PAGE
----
It might interest you to know that the Episcopal Organization isn’t going to get run from the Anglican Communion any time soon:
A proposal from Dato’ Stanley Isaacs that The Episcopal Church be separated from the Communion led to a discussion in which Committee members acknowledged the anxieties felt in parts of the Communion about sexuality issues.
Isaacs’ suggestion was shot down. Guess why.
Nevertheless, the overwhelming opinion was that separation would inhibit dialogue
You can set your clocks by these people.
on this and other issues among Communion Provinces, dioceses and individuals and would therefore be unhelpful. The proposal was not passed, and the group agreed to defer further discussion until progress on Continuing [Real African Word] project had been considered.
In other words, they’re not going to have a dialogue about this subject until they finish the rest of their yammering. Which basically means that the Episcopalians can rest easy.
This is good news for the Episcopal Organization, right? Depends on who you ask. Mark Harris, for example, doesn’t seem to have heard the one about gift horses.
What is astounding about this proposal is that it was considered. The notion that the Standing Committee has the power to effect a separation is not even suggested in the Anglican Covenant being proposed. There the Standing Committee could recommend to various instruments of the communion a course of action, but those instruments would have to act.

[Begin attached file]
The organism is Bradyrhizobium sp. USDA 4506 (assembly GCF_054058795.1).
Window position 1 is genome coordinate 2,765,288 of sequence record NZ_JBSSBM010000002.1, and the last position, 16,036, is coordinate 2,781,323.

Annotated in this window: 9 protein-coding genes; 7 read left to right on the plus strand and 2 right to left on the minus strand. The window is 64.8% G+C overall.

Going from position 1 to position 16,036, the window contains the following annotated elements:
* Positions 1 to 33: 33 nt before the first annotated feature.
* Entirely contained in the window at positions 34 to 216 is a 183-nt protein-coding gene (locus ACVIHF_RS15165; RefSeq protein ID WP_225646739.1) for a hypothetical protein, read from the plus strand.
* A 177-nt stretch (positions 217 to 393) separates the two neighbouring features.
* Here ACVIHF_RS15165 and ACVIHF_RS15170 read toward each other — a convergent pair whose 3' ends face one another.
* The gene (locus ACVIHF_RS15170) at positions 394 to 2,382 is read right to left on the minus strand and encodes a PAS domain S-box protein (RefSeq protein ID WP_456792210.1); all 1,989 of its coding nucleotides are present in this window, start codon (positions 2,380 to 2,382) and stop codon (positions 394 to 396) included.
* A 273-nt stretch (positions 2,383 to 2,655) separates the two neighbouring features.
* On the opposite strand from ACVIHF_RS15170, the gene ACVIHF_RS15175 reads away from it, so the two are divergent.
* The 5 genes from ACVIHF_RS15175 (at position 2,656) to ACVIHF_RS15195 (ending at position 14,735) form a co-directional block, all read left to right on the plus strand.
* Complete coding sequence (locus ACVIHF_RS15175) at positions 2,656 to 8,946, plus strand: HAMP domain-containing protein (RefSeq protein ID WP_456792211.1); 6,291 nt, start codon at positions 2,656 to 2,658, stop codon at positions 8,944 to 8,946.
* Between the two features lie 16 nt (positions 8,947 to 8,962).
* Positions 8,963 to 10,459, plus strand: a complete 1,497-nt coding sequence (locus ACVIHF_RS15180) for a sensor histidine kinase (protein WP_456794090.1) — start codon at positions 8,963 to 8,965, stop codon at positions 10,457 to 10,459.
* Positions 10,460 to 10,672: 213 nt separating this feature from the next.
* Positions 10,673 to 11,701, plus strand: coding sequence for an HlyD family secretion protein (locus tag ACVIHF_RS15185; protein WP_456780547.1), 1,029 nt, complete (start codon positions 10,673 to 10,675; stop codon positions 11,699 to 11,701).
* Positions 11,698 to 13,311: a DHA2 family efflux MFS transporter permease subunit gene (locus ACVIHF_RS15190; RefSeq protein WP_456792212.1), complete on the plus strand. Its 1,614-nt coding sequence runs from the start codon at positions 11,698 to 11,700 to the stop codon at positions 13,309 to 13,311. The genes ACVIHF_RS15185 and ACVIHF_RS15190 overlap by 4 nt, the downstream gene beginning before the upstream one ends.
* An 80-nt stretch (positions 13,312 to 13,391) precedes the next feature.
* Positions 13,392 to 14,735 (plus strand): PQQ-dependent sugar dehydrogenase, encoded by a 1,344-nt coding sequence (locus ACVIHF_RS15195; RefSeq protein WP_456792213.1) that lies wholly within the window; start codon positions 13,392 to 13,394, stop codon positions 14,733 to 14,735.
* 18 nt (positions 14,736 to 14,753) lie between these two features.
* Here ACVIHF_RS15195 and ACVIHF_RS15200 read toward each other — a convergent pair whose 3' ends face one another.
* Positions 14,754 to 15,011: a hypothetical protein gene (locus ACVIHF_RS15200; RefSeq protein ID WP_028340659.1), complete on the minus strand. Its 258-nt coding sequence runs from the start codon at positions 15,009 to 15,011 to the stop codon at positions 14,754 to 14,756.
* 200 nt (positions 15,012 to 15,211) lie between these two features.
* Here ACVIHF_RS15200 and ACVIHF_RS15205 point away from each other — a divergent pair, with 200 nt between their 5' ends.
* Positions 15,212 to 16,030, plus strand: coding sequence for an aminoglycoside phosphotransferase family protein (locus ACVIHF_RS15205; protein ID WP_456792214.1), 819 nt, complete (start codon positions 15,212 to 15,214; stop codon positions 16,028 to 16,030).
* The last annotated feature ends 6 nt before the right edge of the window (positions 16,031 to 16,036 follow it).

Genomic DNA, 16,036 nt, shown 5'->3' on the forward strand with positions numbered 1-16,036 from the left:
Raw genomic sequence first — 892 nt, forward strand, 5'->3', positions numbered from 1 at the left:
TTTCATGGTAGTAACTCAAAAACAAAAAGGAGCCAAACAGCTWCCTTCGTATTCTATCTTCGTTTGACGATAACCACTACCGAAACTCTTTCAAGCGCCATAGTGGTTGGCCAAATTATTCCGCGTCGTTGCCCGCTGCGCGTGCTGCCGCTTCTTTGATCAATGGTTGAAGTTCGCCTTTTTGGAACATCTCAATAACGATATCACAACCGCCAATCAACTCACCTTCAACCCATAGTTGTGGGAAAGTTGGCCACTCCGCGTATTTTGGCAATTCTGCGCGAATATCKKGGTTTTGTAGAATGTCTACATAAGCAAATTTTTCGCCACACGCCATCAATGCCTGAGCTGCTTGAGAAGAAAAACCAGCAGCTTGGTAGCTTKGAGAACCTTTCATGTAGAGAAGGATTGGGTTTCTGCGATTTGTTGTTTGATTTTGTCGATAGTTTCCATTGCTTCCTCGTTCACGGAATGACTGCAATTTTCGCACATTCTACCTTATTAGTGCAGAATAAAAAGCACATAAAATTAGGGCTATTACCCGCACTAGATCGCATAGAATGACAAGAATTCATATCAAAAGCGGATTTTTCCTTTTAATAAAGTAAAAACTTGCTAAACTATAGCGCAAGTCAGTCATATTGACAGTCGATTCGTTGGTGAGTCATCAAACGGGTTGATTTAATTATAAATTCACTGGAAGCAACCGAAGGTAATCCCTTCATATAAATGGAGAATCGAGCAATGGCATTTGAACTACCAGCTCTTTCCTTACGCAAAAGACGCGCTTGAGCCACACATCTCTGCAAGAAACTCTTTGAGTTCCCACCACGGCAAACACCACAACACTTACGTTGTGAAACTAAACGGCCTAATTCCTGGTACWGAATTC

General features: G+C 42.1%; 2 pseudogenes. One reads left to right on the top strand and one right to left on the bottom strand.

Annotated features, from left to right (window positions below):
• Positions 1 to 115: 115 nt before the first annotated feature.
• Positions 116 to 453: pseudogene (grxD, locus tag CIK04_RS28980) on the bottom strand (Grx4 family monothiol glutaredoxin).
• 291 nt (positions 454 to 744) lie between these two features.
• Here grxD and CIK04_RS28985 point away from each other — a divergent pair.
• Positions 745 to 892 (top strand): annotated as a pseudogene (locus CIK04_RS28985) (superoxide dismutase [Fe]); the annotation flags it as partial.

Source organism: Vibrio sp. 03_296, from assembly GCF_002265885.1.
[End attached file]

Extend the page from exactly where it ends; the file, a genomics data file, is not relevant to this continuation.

Here, in the context of the Standing Committee meeting itself apparently the proposal was discussed and failed to pass. It was not considered out of order.
So, here it is, dear friends. The Standing Committee believes it has the power to pass on a resolution that The Episcopal Church be separated from the Anglican Communion. THERE IS NO RECORD OF OBJECTION. Further, we have no idea what actually went on in the discussion that followed because the meetings are closed.
So a closed meeting of the Standing Committee can consider a proposal to separate The Episcopal Church from the Anglican Communion, supposedly with the understanding that such a proposal was in order. It failed not because the power of the Standing Committee was challenged, but because it was felt to be premature and the Standing Committee awaited further input.
Harris and most of his commenters, predictably bat crap over the insult, are ready to pull the financial plug the day before yesterday.
A lot of that is the usual temper tantrum Episcopalians throw whenever anyone looks at them funny or criticiizes them in any way. But the power question Harris raises is an interesting one.
It boils down to this: in the Anglican Communion, you have the power to do pretty much anything you want to unless you don’t.
That is, Harris’ pseudo-ecclesial entity had the power to give a pointy hat to an unrepentant sinner and unilaterally change 2,000 years of Christian teaching but the rest of the Christian association to which Harris’ pseudo-ecclesial entity belongs does not have the power to call them on it.
Got it? Are we clear on all this? Good. Live to serve.